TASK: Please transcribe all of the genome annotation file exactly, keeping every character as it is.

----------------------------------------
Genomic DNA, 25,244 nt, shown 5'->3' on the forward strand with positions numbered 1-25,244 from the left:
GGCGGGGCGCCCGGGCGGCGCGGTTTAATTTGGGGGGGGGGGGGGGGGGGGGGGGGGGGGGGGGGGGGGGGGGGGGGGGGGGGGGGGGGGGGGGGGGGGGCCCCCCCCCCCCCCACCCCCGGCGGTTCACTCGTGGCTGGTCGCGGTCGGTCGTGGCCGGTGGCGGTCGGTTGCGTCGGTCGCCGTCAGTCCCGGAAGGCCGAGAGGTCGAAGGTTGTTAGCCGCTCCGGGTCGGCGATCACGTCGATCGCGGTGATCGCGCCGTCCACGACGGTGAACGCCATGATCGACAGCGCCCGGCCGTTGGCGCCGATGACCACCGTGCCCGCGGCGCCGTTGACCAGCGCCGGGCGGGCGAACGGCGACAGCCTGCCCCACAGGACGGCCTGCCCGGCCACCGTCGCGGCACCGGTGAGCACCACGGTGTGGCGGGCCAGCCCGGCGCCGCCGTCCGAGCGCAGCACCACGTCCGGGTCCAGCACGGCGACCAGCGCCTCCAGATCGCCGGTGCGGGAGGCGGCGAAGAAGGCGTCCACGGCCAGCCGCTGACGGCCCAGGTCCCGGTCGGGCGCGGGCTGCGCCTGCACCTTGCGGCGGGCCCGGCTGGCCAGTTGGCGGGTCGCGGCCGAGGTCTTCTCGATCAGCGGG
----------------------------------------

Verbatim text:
Genomic DNA, 25,244 nt, shown 5'->3' on the forward strand with positions numbered 1-25,244 from the left:
GGCGGGGCGCCCGGGCGGCGCGGTTTAATTTGGGGGGGGGGGGGGGGGGGGGGGGGGGGGGGGGGGGGGGGGGGGGGGGGGGGGGGGGGGGGGGGGGGGGCCCCCCCCCCCCCCACCCCCGGCGGTTCACTCGTGGCTGGTCGCGGTCGGTCGTGGCCGGTGGCGGTCGGTTGCGTCGGTCGCCGTCAGTCCCGGAAGGCCGAGAGGTCGAAGGTTGTTAGCCGCTCCGGGTCGGCGATCACGTCGATCGCGGTGATCGCGCCGTCCACGACGGTGAACGCCATGATCGACAGCGCCCGGCCGTTGGCGCCGATGACCACCGTGCCCGCGGCGCCGTTGACCAGCGCCGGGCGGGCGAACGGCGACAGCCTGCCCCACAGGACGGCCTGCCCGGCCACCGTCGCGGCACCGGTGAGCACCACGGTGTGGCGGGCCAGCCCGGCGCCGCCGTCCGAGCGCAGCACCACGTCCGGGTCCAGCACGGCGACCAGCGCCTCCAGATCGCCGGTGCGGGAGGCGGCGAAGAAGGCGTCCACGGCCAGCCGCTGACGGCCCAGGTCCCGGTCGGGCGCGGGCTGCGCCTGCACCTTGCGGCGGGCCCGGCTGGCCAGTTGGCGGGTCGCGGCCGAGGTCTTCTCGATCAGCGGG